OTC Transdermal Analgesic Patches in Pain Management

Donna M. Lisi, PharmD, BCPS, BCPP, BCGP, BCACP

Disclosures

US Pharmacist. 2019;44(3):15-21. 

In This Article

Capsaicin or Capsicum Extract

Capsaicin is a resin derived from hot chili peppers of the Capsicum family. Commercially available preparations contain either capsaicin or capsicum oleoresin.[14] It is used topically to treat both nociceptive and neuropathic pain.[5]

Capsaicin is thought to work via several mechanisms of action. Capsaicin interacts with sensory afferents via vanilloid receptors, which are cation channels from the transient receptor potential (TRP) family.[22] There are at least 28 different mammalian TRP membrane channels, which can be activated by heat, cold, pain, tissue osmolarity, oxidative stress, lipids, intracellular calcium concentrations, and topical counterirritants.[22] Vanilloid receptors (TRPV1) are activated by warmth and also by compounds that elicit sensations of heat.[6,23] TRPV3, TRPV4, TRPM (melastatin) 2, TRPM4, and TRPM5 are also activated by heat, whereas TRPA (ankyrin) 1 and TRPM8 detect cool temperatures.[22] Chronic exposure to capsaicin initially stimulates TRPV1 but eventually desensitizes these channels. Capsaicin depletes substance P at nerve afferent endings and temporarily reduces the density of nerve fibers in the skin.[6,23] It also induces cellular degeneration of unmyelinated C fiber afferents; activation of neuronal proteases; interference of axonal transport; and a reduction in the absolute number of C fibers without affecting the number of myelinated fibers.[24]

Due to capsaicin's ability to initiate degeneration of cutaneous autonomic nerve fibers, caution is advised with the use of topical capsaicin in patients at risk of skin ulceration.[25] It can take about 6 weeks for the return of nociception following the discontinuation of capsaicin therapy.[26]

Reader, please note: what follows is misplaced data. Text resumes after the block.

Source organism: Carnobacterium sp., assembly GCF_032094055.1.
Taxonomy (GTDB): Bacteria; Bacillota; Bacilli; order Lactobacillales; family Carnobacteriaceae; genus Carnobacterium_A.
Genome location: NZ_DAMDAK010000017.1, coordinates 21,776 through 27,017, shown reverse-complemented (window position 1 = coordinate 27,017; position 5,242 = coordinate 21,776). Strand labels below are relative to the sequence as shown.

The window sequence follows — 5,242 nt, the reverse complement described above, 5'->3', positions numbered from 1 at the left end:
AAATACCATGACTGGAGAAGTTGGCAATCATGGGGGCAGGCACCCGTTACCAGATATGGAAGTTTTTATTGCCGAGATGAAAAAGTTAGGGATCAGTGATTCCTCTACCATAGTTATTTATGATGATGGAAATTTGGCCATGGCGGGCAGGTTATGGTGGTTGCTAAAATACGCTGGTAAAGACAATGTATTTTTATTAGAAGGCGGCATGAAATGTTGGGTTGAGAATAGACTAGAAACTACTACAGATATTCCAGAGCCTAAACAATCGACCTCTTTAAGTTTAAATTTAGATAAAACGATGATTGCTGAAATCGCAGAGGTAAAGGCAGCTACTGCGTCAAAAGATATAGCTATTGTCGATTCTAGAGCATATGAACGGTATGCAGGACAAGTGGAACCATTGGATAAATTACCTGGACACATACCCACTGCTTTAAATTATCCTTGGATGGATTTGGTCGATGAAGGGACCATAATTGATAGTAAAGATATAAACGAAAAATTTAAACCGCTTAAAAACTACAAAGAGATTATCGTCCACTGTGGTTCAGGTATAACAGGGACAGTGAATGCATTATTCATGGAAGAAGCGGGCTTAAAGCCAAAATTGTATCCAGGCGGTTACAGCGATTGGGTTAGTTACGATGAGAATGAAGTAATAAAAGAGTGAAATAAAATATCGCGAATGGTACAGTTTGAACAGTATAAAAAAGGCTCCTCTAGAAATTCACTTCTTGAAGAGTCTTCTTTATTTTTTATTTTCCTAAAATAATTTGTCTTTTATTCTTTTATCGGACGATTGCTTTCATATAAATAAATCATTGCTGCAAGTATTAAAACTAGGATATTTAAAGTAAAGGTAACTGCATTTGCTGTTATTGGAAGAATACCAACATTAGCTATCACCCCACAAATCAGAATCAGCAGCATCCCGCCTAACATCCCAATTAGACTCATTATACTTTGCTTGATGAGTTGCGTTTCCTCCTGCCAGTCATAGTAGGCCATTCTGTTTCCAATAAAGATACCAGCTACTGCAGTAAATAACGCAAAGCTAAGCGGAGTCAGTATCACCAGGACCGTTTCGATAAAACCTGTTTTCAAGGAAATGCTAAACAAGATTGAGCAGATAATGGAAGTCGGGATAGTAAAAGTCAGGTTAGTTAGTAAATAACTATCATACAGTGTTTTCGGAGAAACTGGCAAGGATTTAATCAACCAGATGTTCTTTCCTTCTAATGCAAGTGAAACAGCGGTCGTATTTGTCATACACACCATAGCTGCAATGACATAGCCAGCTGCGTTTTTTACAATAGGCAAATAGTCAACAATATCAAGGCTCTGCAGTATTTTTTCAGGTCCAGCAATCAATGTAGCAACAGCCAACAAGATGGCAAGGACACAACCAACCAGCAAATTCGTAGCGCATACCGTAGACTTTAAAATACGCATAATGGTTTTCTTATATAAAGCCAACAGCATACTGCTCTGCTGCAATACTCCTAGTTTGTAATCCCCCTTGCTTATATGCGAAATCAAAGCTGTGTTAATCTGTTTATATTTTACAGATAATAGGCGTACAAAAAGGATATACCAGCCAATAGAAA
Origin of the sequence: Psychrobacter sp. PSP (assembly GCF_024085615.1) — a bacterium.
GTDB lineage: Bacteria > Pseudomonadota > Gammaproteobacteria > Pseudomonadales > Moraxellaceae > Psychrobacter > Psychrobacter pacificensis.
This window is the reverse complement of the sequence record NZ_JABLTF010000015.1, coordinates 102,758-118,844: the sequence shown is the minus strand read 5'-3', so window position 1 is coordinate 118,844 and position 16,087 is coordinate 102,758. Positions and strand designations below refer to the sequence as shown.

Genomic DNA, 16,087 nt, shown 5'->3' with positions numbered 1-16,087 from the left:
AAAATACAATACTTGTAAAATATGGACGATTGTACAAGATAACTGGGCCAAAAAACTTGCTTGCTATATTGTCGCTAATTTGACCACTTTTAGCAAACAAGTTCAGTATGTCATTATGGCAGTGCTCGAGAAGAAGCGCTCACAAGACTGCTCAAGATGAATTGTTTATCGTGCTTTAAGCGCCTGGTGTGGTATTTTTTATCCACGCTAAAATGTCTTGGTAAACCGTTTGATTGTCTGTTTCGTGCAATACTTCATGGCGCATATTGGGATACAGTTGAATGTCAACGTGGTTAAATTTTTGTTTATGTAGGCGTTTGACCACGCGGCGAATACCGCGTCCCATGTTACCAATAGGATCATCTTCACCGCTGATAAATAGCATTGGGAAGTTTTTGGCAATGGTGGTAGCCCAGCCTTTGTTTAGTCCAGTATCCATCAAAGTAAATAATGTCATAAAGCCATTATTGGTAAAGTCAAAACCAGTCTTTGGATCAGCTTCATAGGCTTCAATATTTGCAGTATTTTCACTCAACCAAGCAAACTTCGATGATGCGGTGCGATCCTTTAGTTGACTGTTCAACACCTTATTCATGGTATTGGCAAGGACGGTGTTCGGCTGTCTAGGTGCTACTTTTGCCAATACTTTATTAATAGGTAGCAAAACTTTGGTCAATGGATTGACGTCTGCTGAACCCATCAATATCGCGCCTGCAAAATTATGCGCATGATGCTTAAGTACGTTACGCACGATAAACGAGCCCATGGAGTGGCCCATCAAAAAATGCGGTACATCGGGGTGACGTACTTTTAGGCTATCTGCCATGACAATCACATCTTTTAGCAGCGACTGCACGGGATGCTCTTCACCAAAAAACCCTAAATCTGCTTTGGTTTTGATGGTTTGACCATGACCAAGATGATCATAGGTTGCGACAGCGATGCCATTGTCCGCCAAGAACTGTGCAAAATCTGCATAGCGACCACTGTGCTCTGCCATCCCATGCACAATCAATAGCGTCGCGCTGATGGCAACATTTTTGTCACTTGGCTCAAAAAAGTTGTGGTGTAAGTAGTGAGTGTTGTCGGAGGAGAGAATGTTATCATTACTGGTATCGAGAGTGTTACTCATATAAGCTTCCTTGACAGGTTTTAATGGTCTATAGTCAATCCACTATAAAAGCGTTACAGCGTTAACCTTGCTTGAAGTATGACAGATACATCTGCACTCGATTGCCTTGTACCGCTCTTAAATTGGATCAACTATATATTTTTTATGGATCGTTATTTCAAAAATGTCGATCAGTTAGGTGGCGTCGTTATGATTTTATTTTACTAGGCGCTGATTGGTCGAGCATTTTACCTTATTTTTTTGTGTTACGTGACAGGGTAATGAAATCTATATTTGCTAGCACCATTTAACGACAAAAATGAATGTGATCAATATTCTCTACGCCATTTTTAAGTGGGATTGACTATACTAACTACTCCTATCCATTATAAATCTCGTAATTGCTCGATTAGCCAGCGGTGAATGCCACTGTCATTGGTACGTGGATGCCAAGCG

Trials involving capsaicin are difficult to conduct because it is nearly impossible to disguise its unique burning sensation. A systematic review of topical capsaicin for the treatment of chronic pain found that while topical capsaicin was better than placebo for the management of neuropathic and musculoskeletal pain, its efficacy was moderate to poor. Nonetheless, the investigators recommended that topical capsaicin may be useful as an adjunct or as sole therapy for patients who are unresponsive or intolerant to other treatment modalities.[27] Patients in this systematic review were primarily receiving OTC capsaicin cream. No details are provided about the capsaicin patch employed.

An early phase 2, multicenter, randomized, semi–double-blind controlled study comparing the efficacy and safety of 0.625% and 1.25% capsaicin patches to 0.075% capsaicin cream or placebo patches in peripheral neuropathic pain found that only the 0.625%-strength patch and the cream produced a statistically significant improvement in pain after 6 weeks. The 1.25% patch was not effective in relieving pain. Over 90% of patients on the 0.625% patch reported improvement in pain, although this relief was only moderate at best. Minor skin irritation occurred in 47% of patients. The study, although promising, was faulted because of its small sample size (only 60 subjects initially enrolled) and a high dropout rate (23%).[28]

Capsaicin patches 0.1% or 0.25% were not found to be effective in the management of myofascial pain.[29,30]

Beside the stinging, burning, and erythematous reaction that is associated with capsaicin therapy, inhalation of the drug can produce respiratory irritation and cough. Due to its half-life of about 2 hours, the four-times-a-day application of capsaicin cream makes this form of therapy inconvenient; the capsaicin patch helps to ameliorate this problem.[6,28]

"Methyl salicylate—which has both vasodilatory and thermogenic action—should not be given to children (over concern of Reye's syndrome) or those who are allergic to aspirin."

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